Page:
If you’re dining downtown, and there seems to be an inordinate amount of people taking photos of their food, here’s why: Sacramento is the host city for the International Food Blogger Conference, which runs Thursday, July 28, through Sunday, July 31.
Downtown’s Hyatt Regency hotel will serve as the headquarters for the eighth annual conference, which previously has been held in cities such as Seattle, New Orleans and Portland, Ore. More than 350 food bloggers, from the United States as well as Canada and the United Kingdom, are expected to attend the event. Conference programming includes field trips to local farms, workshops on writing and the business of blogging, and panel discussions on various food topics including drought, urban farming and agricultural innovations.
The Sacramento Convention & Visitors Bureau led the efforts to secure Sacramento as the latest host city for the International Food Blogger Conference, which was founded by the Seattle-based website Foodista.com. Mike Testa, chief operating officer at the Sacramento Convention & Visitors Bureau, said he previously had approached conference organizers about bringing the gathering to Sacramento, but his invitation was declined.
However, “last year the conversation was different,” Testa said. “Our food reputation had grown a little, and they saw an opportunity from a production standpoint in terms of farming and food producers. For them, this was a new angle.”
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The conference is positioned in a way to further SCVB’s initiative of branding Sacramento as “America’s Farm-to-Fork Capital.” Many of the conference’s events, including a dinner on 13th Street outside of the Hyatt Regency and a two-hour tasting event at one of the hotel’s ballrooms, will feature goods primarily from the Sacramento area, such as peaches from Twin Peaks Orchards in Newcastle and wines from Bogle in Clarksburg.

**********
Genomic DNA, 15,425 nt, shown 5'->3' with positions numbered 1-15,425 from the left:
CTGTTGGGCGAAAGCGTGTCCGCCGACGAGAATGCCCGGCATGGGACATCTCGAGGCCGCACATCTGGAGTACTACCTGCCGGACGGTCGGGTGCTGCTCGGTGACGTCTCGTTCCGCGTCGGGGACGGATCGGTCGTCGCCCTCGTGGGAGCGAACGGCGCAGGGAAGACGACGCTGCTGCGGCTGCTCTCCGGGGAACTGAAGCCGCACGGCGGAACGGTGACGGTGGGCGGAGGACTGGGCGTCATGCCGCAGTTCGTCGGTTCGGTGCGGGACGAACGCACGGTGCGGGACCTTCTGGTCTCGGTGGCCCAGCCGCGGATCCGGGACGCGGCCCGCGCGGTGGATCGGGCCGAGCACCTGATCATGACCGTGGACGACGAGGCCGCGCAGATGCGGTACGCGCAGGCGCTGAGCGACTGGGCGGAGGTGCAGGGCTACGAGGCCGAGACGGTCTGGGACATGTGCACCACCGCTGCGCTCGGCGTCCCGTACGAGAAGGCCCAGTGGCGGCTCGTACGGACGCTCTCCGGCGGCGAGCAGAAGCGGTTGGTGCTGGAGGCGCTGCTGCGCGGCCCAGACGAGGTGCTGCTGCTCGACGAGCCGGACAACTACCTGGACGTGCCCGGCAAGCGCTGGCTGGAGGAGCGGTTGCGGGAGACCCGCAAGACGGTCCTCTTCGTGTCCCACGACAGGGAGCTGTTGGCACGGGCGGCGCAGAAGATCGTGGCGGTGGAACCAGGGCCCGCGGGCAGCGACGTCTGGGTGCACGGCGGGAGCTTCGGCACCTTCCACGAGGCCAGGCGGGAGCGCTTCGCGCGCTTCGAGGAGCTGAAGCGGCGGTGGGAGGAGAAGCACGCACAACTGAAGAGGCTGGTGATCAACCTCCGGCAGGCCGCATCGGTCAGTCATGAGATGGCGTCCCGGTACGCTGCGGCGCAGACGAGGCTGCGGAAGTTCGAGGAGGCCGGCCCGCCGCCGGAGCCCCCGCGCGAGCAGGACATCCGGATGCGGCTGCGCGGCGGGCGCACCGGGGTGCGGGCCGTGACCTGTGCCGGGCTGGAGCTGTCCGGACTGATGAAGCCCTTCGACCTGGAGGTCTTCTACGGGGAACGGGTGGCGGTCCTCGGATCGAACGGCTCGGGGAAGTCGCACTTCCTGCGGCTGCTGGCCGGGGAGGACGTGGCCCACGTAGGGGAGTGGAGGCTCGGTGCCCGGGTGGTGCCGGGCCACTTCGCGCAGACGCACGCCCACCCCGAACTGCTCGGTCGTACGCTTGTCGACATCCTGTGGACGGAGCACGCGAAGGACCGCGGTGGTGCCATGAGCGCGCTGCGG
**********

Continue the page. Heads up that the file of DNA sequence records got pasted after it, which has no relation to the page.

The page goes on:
Registration costs $495, but is reduced to $195 for bloggers who agree to write at least three posts about the conference. “That’s about 1,200 posts on the Sacramento food scene,” Testa said. “That right there is very valuable.”
According to Testa, the SCVB is spending $30,000 to produce the conference, which resulted in 260 rooms being booked at the Hyatt Regency. He estimates the economic impact of the conference will be $295,000 from spending on hotel rooms, meals and other factors.
The Sacramento area traditionally has been fertile grounds for food blogging. Elise Bauer, the Carmichael-based blogger behind “Simply Recipes,” has been singled out among the internet’s best food bloggers by Forbes. Her blog reportedly receives upward of 6.5 million unique visitors a month. Bauer, who will participate at a conference panel on the power of SnapChat, recently sold her blog for an undisclosed amount to Seattle-based Fexy Media.
Hank Shaw of Orangevale, who authors “Hunter Angler Gardener Cook,” won a James Beard award in 2013 for best blog (though he’s not participating in the Sacramento conference).
Rodney Blackwell of Elk Grove credits the International Food Blogger Conference for inspiring him to branch his blog into an events business. Blackwell attended the Santa Monica version of the conference in 2011, the same year he launched Burger Junkies, a blog that rates the best burgers in the Sacramento area and beyond. A year later, Blackwell launched the Sacramento Burger Battle, a popular tasting event and competition that benefits charity and pits local chefs against each other in the name of hamburgers.
On Saturday, July 30, Blackwell will be among those participating in the “From Blog to Business” panel discussion, which will share tips and insights on how to leverage an online presence into organizing community events and other endeavors. He’ll be joined by two other Sacramentans who are also conference veterans: Catherine Enfield of the Munchie Musings blog, the Sacramento Food Film Festival and Have an Offal Day; and Food Literacy Center founder Amber Stott.
“I’ve always found it to be a collaborative environment,” Blackwell said about the conference. “It felt like everyone was pretty welcoming and wanted to share what they’ve learned about blogging and wanted everyone to succeed. In the first year of my blog, (the conference) helped me find a direction for it.”